Problem amplifying DNA from tissue - (Jan/22/2006 )
hi there. could anyone give me some guidelines when developing a Pcr master mix for DNA isolated from tissue(paraffin embedded tissue). Im having great difficulty as the primers i have optimised with Blood DNA is highlighting up, whilst that for the DNA from tissue is not. Is this a common problem as its my first time dealing with DNA tissue. Are there any steps to follow. Ive tried increasing MGCL2 and decreasing the temp, although there is not much variabliltiy in decreasin the temp as the temp differnce is between 55 and 57. Whats more frustrating is that ive speced the dna and gotten good readings , but no DNA amplifies up. And when i did run a crude DNA gel run, nothing no bands appeard. What am i to make of this
You are running the positive control with blood DNA simultaneously?
Of course, the genome is not different in blood vs. tissue, so there must be some inhibitor carrying over from paraffin removal step... if you have enough DNA then try doing an additional phenol chloroform extraction and ethanol precipitation before using as template...
Changing the MgCl2 or temp wont matter, your positive control (the blood sample) works which means the PCR conditions are appropriate (should work on any template containing these sequences) this indicates the problem is in the sample, either with the amount of template, the degradation state of the template or, as I would think is most likely, with the purity of the sample, ie: carryover of inhibitors from deparaffin step or other step...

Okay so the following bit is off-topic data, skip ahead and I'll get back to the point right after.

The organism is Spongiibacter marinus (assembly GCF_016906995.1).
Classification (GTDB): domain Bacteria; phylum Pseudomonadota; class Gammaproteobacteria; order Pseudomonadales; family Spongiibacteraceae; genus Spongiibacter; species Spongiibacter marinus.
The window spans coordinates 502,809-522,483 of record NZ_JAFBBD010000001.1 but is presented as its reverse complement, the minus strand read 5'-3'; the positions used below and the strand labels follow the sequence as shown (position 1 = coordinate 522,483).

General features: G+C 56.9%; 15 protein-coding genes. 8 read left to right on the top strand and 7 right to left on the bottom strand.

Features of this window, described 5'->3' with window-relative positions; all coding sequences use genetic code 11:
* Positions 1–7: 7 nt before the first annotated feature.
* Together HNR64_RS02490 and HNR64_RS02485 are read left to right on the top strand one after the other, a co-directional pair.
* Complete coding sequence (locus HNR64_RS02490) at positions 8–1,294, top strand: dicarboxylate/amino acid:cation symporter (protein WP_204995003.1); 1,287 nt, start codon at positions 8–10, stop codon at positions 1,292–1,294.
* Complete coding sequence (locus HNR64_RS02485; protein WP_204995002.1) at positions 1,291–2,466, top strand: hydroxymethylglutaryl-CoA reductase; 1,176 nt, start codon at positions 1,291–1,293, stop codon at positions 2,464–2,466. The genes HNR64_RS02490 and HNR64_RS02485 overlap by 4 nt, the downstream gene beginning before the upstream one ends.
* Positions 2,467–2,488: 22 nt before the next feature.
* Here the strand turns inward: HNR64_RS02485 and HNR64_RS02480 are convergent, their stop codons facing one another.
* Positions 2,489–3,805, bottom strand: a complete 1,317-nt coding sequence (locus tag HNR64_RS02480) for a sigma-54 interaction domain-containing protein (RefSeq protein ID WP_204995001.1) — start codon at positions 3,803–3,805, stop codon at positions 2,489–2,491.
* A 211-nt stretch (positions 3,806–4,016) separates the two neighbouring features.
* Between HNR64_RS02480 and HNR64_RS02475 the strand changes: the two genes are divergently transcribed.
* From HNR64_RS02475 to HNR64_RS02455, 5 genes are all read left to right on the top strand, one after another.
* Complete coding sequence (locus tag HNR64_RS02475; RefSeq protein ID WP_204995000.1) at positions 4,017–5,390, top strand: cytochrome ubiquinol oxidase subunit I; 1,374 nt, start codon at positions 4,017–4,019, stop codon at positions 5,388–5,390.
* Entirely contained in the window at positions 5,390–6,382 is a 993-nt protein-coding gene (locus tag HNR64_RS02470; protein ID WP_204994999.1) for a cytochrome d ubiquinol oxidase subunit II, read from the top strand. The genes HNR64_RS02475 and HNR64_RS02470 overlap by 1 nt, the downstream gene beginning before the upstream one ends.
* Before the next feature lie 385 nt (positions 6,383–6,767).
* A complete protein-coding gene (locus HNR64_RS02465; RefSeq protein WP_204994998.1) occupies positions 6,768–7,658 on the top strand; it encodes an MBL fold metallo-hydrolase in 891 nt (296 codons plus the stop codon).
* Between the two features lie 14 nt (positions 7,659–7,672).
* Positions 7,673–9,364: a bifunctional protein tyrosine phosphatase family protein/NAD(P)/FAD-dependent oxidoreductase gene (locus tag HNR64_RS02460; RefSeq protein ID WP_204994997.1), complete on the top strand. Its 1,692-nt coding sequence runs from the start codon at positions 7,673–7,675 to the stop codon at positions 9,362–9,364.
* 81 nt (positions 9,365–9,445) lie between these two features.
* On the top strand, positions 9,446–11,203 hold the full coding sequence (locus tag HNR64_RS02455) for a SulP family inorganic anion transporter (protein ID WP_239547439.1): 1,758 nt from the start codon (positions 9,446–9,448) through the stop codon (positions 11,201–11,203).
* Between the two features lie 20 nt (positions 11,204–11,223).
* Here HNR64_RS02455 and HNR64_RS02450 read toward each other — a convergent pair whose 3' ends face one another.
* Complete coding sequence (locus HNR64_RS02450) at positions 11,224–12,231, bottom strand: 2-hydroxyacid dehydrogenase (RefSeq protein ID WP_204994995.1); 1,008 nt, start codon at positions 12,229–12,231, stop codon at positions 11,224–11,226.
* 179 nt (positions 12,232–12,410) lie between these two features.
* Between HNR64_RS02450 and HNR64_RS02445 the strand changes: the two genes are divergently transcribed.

I've done a lot of work with PET samples, and I find that the DNA is often so fragmented that it is best to keep PCR amplicons less than 400-500bp or amplification becomes difficult
I agree with John. Have you tried reamplifying your samples? I did work with paraffin embedded tissues with a 500 bp amplicon and always had to reamplify to see something in my agarose gel. If you try this be VEEERRRRYYYY careful with contamination!!!
Hope it helps.
There are some good replies here but it may be worth spiking the DNA tissue DNA with the blood tissue DNA and seeing whether you can get a band. This should show whether the PCR is capable of working in the DNA tissue sample.
I also worked in lab once where they were trying to perform Q-PCR on paraffin embedded samples and there was the concern raised the samples would be too degraded. I think it would be a good idea to keep the amplicon as small as possible